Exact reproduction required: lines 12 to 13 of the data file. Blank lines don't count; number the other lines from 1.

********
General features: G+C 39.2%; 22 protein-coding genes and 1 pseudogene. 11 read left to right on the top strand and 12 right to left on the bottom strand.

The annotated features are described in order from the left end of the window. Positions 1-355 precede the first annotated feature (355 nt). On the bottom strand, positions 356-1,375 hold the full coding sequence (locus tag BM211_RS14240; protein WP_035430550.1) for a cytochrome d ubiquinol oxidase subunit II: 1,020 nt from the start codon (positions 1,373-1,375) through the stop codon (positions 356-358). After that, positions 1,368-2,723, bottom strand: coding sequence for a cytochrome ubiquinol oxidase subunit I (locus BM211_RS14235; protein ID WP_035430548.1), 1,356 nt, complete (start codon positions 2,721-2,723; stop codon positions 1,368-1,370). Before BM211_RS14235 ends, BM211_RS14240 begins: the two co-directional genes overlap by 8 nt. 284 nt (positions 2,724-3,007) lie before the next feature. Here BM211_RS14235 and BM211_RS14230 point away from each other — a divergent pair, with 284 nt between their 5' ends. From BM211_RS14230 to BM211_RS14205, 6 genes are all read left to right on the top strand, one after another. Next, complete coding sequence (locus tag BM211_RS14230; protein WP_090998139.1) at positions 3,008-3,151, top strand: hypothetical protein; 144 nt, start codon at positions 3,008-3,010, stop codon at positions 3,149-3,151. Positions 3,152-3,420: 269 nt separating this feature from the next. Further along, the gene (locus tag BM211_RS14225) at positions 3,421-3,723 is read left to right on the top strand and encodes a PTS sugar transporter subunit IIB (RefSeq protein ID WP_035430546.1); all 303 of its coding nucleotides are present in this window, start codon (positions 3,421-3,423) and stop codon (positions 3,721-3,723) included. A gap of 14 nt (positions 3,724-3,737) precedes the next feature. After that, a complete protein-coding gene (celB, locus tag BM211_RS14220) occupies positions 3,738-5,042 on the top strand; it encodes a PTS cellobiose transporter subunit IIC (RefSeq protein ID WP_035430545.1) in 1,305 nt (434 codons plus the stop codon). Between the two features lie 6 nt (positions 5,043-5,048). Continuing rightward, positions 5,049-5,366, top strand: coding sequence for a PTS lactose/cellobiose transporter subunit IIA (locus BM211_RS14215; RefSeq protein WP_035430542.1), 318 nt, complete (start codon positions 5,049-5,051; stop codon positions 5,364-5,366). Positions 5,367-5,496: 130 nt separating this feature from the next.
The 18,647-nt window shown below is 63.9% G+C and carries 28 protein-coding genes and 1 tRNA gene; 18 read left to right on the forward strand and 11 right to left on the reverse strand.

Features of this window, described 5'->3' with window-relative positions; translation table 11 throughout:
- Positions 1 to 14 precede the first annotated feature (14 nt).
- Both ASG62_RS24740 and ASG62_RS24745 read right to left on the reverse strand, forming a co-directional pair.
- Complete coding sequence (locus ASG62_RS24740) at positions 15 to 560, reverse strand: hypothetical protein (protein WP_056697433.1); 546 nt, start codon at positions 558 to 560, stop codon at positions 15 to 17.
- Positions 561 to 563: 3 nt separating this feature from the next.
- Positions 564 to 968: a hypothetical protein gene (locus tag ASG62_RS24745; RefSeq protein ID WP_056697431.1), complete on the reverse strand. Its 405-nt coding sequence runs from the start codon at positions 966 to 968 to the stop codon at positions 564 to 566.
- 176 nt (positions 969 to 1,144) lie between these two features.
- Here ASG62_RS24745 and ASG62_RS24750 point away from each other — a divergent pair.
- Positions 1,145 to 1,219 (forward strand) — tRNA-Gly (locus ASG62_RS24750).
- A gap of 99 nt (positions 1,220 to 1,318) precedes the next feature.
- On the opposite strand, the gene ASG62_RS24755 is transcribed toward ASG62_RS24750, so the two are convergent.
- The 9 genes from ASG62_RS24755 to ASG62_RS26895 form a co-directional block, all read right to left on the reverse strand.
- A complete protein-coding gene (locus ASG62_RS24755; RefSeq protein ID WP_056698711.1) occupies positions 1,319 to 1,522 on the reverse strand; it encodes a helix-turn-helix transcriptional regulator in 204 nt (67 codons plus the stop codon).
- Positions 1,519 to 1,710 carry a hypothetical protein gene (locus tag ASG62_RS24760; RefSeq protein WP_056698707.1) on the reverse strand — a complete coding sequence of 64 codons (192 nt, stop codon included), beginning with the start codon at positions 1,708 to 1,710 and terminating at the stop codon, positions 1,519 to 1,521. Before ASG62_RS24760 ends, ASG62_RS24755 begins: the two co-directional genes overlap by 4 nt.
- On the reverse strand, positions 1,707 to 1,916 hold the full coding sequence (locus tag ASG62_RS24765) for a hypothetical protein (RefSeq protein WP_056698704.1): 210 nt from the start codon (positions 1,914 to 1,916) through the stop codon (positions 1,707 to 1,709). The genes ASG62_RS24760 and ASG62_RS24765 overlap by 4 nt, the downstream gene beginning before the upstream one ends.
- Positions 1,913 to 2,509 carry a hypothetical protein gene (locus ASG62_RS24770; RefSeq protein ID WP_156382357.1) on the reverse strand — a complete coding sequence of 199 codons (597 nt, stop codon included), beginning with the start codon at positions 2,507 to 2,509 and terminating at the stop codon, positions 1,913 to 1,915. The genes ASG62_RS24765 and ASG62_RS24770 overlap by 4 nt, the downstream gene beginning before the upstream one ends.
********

- Positions 1,145 to 1,219 (forward strand) — tRNA-Gly (locus ASG62_RS24750).
- A gap of 99 nt (positions 1,220 to 1,318) precedes the next feature.